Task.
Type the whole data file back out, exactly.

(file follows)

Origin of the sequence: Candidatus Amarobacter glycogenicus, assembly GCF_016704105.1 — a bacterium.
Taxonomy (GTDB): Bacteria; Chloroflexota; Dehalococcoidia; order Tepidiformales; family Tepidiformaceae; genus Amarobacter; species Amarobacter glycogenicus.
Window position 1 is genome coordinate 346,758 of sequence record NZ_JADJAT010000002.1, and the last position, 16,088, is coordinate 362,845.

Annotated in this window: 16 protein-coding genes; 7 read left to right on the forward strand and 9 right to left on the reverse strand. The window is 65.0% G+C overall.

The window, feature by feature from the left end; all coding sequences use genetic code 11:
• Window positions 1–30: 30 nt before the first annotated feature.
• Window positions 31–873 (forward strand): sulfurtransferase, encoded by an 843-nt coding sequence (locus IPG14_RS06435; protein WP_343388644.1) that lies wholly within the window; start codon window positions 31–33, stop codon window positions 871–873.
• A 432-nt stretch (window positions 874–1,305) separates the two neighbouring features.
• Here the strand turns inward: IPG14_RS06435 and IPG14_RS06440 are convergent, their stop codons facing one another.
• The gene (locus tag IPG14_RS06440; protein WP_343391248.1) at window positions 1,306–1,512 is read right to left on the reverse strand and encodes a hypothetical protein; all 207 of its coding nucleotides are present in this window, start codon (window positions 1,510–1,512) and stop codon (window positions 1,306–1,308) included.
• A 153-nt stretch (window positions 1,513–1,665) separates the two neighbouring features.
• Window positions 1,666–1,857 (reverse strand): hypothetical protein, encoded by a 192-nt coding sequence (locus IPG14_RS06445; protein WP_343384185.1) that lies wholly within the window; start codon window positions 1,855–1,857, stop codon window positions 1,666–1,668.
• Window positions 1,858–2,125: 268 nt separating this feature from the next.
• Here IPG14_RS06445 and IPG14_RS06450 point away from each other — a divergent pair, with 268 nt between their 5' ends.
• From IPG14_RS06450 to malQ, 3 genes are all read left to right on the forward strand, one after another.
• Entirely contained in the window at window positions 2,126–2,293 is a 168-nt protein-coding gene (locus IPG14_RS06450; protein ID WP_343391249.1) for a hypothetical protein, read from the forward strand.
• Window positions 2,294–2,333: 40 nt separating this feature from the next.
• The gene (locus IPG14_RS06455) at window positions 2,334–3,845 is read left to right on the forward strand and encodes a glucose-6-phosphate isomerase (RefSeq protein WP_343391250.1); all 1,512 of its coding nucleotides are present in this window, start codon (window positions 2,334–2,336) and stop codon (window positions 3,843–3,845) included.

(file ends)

Origin of the sequence: Candidatus Amarobacter glycogenicus, assembly GCF_016704105.1 — a bacterium.
Taxonomy (GTDB): Bacteria; Chloroflexota; Dehalococcoidia; order Tepidiformales; family Tepidiformaceae; genus Amarobacter; species Amarobacter glycogenicus.
Window position 1 is genome coordinate 346,758 of sequence record NZ_JADJAT010000002.1, and the last position, 16,088, is coordinate 362,845.

Annotated in this window: 16 protein-coding genes; 7 read left to right on the forward strand and 9 right to left on the reverse strand. The window is 65.0% G+C overall.

The window, feature by feature from the left end; all coding sequences use genetic code 11:
• Window positions 1–30: 30 nt before the first annotated feature.
• Window positions 31–873 (forward strand): sulfurtransferase, encoded by an 843-nt coding sequence (locus IPG14_RS06435; protein WP_343388644.1) that lies wholly within the window; start codon window positions 31–33, stop codon window positions 871–873.
• A 432-nt stretch (window positions 874–1,305) separates the two neighbouring features.
• Here the strand turns inward: IPG14_RS06435 and IPG14_RS06440 are convergent, their stop codons facing one another.
• The gene (locus tag IPG14_RS06440; protein WP_343391248.1) at window positions 1,306–1,512 is read right to left on the reverse strand and encodes a hypothetical protein; all 207 of its coding nucleotides are present in this window, start codon (window positions 1,510–1,512) and stop codon (window positions 1,306–1,308) included.
• A 153-nt stretch (window positions 1,513–1,665) separates the two neighbouring features.
• Window positions 1,666–1,857 (reverse strand): hypothetical protein, encoded by a 192-nt coding sequence (locus IPG14_RS06445; protein WP_343384185.1) that lies wholly within the window; start codon window positions 1,855–1,857, stop codon window positions 1,666–1,668.
• Window positions 1,858–2,125: 268 nt separating this feature from the next.
• Here IPG14_RS06445 and IPG14_RS06450 point away from each other — a divergent pair, with 268 nt between their 5' ends.
• From IPG14_RS06450 to malQ, 3 genes are all read left to right on the forward strand, one after another.
• Entirely contained in the window at window positions 2,126–2,293 is a 168-nt protein-coding gene (locus IPG14_RS06450; protein ID WP_343391249.1) for a hypothetical protein, read from the forward strand.
• Window positions 2,294–2,333: 40 nt separating this feature from the next.
• The gene (locus IPG14_RS06455) at window positions 2,334–3,845 is read left to right on the forward strand and encodes a glucose-6-phosphate isomerase (RefSeq protein WP_343391250.1); all 1,512 of its coding nucleotides are present in this window, start codon (window positions 2,334–2,336) and stop codon (window positions 3,843–3,845) included.